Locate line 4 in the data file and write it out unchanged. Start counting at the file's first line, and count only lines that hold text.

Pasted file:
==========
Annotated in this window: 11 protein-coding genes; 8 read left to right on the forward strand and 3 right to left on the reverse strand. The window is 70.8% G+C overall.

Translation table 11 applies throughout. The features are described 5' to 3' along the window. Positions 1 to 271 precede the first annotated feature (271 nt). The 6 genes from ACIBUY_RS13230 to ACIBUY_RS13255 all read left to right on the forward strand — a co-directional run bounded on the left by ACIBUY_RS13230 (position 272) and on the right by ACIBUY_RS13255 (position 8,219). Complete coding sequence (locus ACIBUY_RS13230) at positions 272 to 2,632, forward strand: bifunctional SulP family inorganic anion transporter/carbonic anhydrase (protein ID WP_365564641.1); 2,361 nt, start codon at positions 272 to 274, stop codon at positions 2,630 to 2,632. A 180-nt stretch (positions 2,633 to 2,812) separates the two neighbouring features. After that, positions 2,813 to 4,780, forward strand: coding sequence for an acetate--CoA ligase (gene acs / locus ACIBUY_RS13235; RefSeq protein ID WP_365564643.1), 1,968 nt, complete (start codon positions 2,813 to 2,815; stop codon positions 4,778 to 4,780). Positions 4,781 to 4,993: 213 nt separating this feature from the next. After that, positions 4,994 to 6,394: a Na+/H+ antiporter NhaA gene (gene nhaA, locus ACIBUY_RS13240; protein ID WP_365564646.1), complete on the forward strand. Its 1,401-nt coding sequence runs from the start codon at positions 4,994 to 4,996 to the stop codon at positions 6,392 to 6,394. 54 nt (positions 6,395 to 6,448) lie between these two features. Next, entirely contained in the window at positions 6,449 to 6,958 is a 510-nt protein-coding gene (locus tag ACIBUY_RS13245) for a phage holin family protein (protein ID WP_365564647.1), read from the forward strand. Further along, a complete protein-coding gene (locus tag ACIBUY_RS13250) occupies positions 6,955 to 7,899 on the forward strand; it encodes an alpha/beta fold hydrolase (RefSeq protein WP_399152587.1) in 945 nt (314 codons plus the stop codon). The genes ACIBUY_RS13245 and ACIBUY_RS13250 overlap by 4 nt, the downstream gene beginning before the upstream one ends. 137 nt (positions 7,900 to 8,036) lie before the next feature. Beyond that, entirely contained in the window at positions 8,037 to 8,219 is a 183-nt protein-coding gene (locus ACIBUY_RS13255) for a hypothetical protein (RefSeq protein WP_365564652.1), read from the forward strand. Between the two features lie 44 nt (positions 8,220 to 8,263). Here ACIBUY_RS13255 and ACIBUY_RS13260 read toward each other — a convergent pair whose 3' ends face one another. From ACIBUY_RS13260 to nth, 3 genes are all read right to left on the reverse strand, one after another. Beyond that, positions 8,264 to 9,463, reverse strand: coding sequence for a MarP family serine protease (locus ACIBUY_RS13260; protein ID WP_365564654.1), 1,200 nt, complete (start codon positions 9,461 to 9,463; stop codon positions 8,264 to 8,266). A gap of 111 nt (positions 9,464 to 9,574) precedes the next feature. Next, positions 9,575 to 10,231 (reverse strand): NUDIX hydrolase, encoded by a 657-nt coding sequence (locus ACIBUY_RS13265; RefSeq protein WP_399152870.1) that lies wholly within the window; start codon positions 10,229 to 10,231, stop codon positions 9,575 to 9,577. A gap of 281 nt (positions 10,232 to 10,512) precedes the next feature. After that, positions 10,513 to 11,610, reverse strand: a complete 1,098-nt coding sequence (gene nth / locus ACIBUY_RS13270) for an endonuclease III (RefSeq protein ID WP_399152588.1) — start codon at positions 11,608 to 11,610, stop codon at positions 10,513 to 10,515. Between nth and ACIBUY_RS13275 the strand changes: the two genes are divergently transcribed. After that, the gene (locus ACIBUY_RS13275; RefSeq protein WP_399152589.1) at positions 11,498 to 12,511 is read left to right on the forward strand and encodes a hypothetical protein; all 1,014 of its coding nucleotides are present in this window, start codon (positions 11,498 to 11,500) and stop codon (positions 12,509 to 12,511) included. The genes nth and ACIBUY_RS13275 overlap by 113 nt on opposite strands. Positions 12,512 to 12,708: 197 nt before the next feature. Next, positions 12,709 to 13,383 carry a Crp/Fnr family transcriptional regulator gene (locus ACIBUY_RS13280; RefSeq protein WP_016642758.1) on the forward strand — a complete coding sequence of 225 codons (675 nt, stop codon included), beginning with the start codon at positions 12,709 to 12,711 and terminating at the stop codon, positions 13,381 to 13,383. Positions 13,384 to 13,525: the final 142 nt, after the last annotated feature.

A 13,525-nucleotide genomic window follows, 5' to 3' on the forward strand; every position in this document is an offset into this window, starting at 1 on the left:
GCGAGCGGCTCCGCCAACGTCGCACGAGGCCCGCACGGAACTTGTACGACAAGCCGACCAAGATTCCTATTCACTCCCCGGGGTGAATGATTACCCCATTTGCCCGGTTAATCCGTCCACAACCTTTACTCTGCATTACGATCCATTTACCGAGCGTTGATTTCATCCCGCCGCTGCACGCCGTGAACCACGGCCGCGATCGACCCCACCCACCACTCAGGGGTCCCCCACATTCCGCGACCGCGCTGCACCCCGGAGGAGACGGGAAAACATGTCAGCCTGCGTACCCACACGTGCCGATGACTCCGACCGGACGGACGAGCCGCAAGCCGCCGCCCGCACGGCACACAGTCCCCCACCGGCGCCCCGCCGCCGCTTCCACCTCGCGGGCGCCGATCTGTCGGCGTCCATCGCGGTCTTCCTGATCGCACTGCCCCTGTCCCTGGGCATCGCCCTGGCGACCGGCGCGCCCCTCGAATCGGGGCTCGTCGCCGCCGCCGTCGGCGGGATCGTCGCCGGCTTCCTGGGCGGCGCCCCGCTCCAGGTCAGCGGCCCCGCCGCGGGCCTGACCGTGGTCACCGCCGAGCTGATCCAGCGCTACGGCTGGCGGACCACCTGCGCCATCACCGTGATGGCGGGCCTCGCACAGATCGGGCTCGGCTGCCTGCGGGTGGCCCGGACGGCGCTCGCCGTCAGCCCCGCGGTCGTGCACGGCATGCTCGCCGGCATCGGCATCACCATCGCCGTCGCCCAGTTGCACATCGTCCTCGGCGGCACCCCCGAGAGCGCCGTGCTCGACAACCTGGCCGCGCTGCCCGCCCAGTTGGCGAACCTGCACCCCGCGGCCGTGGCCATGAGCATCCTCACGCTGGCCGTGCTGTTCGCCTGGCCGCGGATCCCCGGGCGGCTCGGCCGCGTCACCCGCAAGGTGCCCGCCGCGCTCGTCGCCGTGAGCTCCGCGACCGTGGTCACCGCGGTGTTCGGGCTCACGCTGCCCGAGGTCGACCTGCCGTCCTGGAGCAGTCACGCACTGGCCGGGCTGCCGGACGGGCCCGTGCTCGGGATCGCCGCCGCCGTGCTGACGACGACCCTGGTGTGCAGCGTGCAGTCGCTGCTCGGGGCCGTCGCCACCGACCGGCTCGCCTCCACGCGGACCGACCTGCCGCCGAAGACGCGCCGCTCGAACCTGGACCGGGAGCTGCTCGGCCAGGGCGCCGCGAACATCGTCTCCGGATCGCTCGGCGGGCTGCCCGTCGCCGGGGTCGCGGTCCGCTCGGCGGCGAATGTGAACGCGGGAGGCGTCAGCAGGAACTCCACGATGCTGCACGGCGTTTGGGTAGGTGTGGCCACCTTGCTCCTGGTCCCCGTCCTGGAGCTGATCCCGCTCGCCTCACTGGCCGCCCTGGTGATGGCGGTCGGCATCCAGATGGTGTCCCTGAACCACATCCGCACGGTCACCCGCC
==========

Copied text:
GCGAGCGGCTCCGCCAACGTCGCACGAGGCCCGCACGGAACTTGTACGACAAGCCGACCAAGATTCCTATTCACTCCCCGGGGTGAATGATTACCCCATTTGCCCGGTTAATCCGTCCACAACCTTTACTCTGCATTACGATCCATTTACCGAGCGTTGATTTCATCCCGCCGCTGCACGCCGTGAACCACGGCCGCGATCGACCCCACCCACCACTCAGGGGTCCCCCACATTCCGCGACCGCGCTGCACCCCGGAGGAGACGGGAAAACATGTCAGCCTGCGTACCCACACGTGCCGATGACTCCGACCGGACGGACGAGCCGCAAGCCGCCGCCCGCACGGCACACAGTCCCCCACCGGCGCCCCGCCGCCGCTTCCACCTCGCGGGCGCCGATCTGTCGGCGTCCATCGCGGTCTTCCTGATCGCACTGCCCCTGTCCCTGGGCATCGCCCTGGCGACCGGCGCGCCCCTCGAATCGGGGCTCGTCGCCGCCGCCGTCGGCGGGATCGTCGCCGGCTTCCTGGGCGGCGCCCCGCTCCAGGTCAGCGGCCCCGCCGCGGGCCTGACCGTGGTCACCGCCGAGCTGATCCAGCGCTACGGCTGGCGGACCACCTGCGCCATCACCGTGATGGCGGGCCTCGCACAGATCGGGCTCGGCTGCCTGCGGGTGGCCCGGACGGCGCTCGCCGTCAGCCCCGCGGTCGTGCACGGCATGCTCGCCGGCATCGGCATCACCATCGCCGTCGCCCAGTTGCACATCGTCCTCGGCGGCACCCCCGAGAGCGCCGTGCTCGACAACCTGGCCGCGCTGCCCGCCCAGTTGGCGAACCTGCACCCCGCGGCCGTGGCCATGAGCATCCTCACGCTGGCCGTGCTGTTCGCCTGGCCGCGGATCCCCGGGCGGCTCGGCCGCGTCACCCGCAAGGTGCCCGCCGCGCTCGTCGCCGTGAGCTCCGCGACCGTGGTCACCGCGGTGTTCGGGCTCACGCTGCCCGAGGTCGACCTGCCGTCCTGGAGCAGTCACGCACTGGCCGGGCTGCCGGACGGGCCCGTGCTCGGGATCGCCGCCGCCGTGCTGACGACGACCCTGGTGTGCAGCGTGCAGTCGCTGCTCGGGGCCGTCGCCACCGACCGGCTCGCCTCCACGCGGACCGACCTGCCGCCGAAGACGCGCCGCTCGAACCTGGACCGGGAGCTGCTCGGCCAGGGCGCCGCGAACATCGTCTCCGGATCGCTCGGCGGGCTGCCCGTCGCCGGGGTCGCGGTCCGCTCGGCGGCGAATGTGAACGCGGGAGGCGTCAGCAGGAACTCCACGATGCTGCACGGCGTTTGGGTAGGTGTGGCCACCTTGCTCCTGGTCCCCGTCCTGGAGCTGATCCCGCTCGCCTCACTGGCCGCCCTGGTGATGGCGGTCGGCATCCAGATGGTGTCCCTGAACCACATCCGCACGGTCACCCGCC